Central Interceptor Tunnel Boring Machine gets going again
Hiwa-i-te-Rangi, the Central Interceptor’s Tunnel Boring Machine (TBM) is back tunnelling again after the Omicron variant of COVID-19 side-lined underground operators for nine days.
The TBM began tunnelling a 14.7km long super-sized tunnel from Māngere Wastewater Treatment Plant to Grey Lynn in August last year. She was out of production for nine days (26 February to 6 March) and did limited tunnelling from 7 March onwards as Ghella Abergeldie JV construction workers gradually returned from isolation.
Many positive cases were detected via on-site RAT testing and some staff were asymptomatic. All staff are fully vaccinated and follow safe working protocols.
Two shifts of TBM operators are working today and they hope to complete six tunnel rings over 24 hours and progress 10m.
Central Interceptor executive programme director, Shayne Cunis says it’s good to see Hiwa-i-te-Rangi getting going again: “It’s a great day. We’re so pleased to see our TBM staff returning to work and resuming normal tunnelling. They have highly specialised skills and experience and were impossible to replace.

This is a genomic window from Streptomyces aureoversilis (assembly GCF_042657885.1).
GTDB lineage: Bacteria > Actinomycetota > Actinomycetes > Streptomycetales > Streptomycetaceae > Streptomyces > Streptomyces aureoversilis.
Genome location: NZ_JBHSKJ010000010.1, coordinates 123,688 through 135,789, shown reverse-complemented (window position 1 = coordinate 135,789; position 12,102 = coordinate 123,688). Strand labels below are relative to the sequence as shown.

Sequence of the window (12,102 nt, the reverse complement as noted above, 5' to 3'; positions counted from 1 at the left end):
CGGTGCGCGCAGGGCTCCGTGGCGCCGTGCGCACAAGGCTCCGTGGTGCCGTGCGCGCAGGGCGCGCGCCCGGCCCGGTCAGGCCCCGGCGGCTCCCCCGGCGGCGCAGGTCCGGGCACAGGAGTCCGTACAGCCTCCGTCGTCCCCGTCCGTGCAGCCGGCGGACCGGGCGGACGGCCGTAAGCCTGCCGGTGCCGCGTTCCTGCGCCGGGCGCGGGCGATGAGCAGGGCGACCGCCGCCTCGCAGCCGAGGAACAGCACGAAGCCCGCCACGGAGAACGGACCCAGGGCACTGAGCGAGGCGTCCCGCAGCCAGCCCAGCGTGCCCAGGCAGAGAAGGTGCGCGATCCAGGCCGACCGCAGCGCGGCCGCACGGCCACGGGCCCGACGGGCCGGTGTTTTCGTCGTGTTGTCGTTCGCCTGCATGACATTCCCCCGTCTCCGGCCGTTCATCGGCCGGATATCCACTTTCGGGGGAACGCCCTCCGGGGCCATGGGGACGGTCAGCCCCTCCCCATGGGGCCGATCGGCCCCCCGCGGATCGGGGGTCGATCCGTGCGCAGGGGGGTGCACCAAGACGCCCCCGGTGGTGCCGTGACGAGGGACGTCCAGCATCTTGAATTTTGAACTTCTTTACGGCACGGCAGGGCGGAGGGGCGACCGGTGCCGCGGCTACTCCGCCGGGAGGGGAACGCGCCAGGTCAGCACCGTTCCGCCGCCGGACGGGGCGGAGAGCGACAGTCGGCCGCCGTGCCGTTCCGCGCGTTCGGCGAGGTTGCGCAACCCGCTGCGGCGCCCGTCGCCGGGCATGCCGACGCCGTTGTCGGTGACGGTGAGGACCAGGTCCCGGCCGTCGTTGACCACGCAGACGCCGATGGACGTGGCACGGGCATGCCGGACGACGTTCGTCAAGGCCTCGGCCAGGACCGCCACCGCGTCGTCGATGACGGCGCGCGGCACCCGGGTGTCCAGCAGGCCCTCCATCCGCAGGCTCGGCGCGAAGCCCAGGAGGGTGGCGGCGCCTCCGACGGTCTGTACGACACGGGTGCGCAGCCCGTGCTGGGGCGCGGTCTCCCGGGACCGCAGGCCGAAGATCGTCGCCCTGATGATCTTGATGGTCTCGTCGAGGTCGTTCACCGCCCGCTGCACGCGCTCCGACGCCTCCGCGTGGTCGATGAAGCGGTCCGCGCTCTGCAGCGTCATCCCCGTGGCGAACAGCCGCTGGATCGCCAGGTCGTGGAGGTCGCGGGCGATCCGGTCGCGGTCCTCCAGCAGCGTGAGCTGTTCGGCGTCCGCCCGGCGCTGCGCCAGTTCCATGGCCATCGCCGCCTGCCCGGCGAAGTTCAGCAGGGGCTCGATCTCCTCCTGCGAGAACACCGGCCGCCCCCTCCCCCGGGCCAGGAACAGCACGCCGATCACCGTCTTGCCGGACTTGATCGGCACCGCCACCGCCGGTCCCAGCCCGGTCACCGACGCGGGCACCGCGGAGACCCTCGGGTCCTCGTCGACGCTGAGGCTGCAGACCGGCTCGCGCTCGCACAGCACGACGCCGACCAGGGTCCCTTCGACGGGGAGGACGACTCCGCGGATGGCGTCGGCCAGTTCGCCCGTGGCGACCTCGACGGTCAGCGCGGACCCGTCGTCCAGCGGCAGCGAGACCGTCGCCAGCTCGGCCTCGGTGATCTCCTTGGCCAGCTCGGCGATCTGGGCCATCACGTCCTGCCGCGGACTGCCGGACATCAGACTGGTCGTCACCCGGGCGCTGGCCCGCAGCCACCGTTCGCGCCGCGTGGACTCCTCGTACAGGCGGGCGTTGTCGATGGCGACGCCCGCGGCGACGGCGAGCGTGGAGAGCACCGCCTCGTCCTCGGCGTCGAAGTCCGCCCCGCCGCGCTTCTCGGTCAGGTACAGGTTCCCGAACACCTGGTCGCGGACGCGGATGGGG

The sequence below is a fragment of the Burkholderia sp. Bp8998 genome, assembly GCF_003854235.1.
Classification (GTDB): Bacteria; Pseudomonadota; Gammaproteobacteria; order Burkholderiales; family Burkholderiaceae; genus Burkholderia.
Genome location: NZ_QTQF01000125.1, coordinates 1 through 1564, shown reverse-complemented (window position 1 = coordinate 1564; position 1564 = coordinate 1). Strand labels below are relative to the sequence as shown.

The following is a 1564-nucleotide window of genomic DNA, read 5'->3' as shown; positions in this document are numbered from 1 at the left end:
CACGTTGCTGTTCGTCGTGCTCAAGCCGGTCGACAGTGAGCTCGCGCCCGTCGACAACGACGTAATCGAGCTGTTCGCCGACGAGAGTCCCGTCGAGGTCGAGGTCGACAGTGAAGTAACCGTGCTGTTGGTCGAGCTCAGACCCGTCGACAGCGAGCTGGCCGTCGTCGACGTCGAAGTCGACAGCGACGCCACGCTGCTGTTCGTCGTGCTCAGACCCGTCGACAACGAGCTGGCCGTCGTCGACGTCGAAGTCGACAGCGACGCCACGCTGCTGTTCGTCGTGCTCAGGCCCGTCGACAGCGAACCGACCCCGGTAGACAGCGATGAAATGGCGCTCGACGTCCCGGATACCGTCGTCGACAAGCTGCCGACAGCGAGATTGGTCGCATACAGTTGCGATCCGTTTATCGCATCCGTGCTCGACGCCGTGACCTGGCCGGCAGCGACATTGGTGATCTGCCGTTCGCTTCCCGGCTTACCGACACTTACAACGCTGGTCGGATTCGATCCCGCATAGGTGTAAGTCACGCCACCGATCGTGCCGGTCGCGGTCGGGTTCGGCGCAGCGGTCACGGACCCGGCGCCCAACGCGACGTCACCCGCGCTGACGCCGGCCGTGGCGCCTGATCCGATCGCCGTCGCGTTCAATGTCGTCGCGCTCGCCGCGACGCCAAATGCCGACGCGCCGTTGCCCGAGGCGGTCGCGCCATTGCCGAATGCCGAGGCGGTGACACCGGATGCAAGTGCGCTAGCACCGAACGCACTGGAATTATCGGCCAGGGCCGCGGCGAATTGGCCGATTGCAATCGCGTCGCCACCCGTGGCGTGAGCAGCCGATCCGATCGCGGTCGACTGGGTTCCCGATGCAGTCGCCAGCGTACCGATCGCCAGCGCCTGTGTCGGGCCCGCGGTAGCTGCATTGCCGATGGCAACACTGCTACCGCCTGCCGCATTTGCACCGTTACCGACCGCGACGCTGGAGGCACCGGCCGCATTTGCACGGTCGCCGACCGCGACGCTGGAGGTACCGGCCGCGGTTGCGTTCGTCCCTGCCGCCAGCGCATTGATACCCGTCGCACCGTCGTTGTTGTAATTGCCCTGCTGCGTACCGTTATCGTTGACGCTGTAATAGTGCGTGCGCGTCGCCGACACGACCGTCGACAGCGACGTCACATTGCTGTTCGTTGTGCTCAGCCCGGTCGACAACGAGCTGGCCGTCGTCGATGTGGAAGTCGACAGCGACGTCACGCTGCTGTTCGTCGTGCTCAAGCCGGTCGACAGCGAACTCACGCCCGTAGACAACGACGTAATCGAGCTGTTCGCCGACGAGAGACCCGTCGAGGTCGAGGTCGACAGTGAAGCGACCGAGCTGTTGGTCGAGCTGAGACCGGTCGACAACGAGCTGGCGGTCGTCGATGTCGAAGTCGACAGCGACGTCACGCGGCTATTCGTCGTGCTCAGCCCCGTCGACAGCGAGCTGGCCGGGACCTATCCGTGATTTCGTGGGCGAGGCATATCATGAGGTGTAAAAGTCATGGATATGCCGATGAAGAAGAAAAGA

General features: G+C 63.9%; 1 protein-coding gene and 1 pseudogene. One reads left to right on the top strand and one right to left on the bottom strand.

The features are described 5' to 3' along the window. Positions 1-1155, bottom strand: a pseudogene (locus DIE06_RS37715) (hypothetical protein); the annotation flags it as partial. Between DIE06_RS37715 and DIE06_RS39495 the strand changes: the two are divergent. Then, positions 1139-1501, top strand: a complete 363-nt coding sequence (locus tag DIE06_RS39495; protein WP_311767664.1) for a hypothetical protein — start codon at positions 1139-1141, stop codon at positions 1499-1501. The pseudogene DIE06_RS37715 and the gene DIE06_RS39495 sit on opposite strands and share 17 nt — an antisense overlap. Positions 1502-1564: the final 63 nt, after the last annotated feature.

“Within the next 48 hours, the TBM is due to transition from Kaawa formation to Tauranga Group soils as she heads towards the harbour.”
Since Hiwa-i-te-Rangi began her journey in August, she has advanced 500m and is now approaching Ambury Regional Park at a depth of 35m.
The Central Interceptor will improve water quality by drastically reducing wet-weather overflows into Auckland’s waterways and catering for growth. The project is due for completion in 2026.